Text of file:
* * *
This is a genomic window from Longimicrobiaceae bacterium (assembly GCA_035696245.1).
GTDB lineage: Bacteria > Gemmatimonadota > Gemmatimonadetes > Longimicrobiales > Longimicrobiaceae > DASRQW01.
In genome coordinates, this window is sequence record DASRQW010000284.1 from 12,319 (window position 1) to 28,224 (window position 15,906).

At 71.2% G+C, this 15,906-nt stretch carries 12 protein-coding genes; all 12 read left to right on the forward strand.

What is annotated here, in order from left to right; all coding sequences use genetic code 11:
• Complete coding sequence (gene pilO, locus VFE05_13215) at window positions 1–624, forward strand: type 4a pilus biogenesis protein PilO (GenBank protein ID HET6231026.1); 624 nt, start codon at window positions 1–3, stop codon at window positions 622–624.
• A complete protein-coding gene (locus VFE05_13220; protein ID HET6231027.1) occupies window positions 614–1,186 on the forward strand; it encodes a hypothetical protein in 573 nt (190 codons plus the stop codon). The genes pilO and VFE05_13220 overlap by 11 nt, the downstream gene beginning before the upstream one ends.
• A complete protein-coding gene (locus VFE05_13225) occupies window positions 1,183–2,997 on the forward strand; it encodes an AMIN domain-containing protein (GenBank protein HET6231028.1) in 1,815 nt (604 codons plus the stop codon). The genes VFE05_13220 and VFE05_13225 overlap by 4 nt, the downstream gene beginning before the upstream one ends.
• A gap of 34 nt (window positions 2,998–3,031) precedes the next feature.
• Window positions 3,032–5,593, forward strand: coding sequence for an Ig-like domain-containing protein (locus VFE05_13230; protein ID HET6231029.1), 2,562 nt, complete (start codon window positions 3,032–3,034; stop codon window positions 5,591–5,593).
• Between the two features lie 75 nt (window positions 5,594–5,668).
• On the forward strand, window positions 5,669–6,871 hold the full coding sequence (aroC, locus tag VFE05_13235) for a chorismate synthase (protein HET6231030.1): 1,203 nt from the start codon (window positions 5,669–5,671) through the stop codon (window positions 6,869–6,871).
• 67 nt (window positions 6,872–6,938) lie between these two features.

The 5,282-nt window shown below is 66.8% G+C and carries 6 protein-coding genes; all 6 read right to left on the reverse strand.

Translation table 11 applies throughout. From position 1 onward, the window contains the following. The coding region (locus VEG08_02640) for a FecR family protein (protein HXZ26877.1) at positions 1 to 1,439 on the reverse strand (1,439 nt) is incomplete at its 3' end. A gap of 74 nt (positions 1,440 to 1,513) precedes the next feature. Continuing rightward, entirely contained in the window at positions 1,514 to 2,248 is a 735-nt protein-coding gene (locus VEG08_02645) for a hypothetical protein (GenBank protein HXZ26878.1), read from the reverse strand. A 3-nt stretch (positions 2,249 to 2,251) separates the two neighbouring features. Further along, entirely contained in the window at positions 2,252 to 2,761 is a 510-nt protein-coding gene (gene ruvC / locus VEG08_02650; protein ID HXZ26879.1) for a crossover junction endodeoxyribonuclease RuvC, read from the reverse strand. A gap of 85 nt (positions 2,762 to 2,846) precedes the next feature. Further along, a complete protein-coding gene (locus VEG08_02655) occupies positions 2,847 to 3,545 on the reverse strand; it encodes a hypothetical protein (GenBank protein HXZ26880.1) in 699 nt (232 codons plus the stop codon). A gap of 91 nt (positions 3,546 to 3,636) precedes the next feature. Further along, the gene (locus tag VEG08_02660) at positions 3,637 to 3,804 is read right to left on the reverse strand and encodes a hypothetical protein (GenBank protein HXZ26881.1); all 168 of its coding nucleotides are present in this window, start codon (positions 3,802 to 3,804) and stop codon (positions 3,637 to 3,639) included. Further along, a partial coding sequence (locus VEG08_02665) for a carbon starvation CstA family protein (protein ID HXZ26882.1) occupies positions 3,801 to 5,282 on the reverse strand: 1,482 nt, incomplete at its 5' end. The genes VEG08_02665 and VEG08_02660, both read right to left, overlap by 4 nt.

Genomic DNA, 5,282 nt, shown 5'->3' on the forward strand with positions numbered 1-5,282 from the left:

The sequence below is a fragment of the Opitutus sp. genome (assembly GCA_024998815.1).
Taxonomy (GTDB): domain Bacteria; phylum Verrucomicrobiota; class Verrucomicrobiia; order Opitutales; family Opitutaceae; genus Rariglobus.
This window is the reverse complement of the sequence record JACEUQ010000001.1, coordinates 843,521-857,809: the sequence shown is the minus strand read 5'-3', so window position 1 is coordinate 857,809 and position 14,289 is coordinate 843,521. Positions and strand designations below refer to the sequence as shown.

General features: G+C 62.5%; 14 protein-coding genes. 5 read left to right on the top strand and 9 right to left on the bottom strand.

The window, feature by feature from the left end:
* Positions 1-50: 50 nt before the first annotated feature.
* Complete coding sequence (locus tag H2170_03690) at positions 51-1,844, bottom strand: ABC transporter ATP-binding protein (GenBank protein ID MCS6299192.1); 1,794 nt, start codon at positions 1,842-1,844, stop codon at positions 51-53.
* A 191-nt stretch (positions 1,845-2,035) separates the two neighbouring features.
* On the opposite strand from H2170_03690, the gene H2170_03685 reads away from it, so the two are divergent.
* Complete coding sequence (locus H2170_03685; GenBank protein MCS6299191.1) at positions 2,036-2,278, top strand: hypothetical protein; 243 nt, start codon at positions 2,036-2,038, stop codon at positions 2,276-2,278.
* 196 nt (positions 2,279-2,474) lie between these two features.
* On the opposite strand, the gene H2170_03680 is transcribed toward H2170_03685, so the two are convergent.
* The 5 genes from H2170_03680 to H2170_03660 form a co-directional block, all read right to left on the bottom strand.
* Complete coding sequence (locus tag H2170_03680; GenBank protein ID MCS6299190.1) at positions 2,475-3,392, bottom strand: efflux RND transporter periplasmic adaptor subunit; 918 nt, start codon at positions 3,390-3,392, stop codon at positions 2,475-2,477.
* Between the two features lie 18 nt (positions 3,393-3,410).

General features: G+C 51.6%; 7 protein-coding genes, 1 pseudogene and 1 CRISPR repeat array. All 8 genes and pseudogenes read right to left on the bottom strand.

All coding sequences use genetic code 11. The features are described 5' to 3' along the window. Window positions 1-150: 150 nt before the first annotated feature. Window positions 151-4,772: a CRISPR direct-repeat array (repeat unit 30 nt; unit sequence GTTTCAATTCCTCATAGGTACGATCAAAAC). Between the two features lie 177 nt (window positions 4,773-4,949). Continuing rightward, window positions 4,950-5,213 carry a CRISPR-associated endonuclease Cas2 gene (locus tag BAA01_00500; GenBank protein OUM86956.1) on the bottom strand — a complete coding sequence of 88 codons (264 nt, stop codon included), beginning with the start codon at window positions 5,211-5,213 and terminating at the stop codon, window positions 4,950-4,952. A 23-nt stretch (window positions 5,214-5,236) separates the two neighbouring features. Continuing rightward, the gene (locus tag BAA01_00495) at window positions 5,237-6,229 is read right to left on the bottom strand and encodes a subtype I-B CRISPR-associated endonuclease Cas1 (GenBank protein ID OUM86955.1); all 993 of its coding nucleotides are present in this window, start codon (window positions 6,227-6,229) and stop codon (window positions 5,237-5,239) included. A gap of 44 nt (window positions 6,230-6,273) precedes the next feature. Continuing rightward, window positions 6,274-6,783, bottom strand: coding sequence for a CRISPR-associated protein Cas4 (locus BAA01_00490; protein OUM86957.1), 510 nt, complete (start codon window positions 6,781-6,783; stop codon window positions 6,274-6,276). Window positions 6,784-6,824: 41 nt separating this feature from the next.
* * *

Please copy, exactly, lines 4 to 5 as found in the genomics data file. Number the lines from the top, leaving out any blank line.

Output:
At 71.2% G+C, this 15,906-nt stretch carries 12 protein-coding genes; all 12 read left to right on the forward strand.

What is annotated here, in order from left to right; all coding sequences use genetic code 11: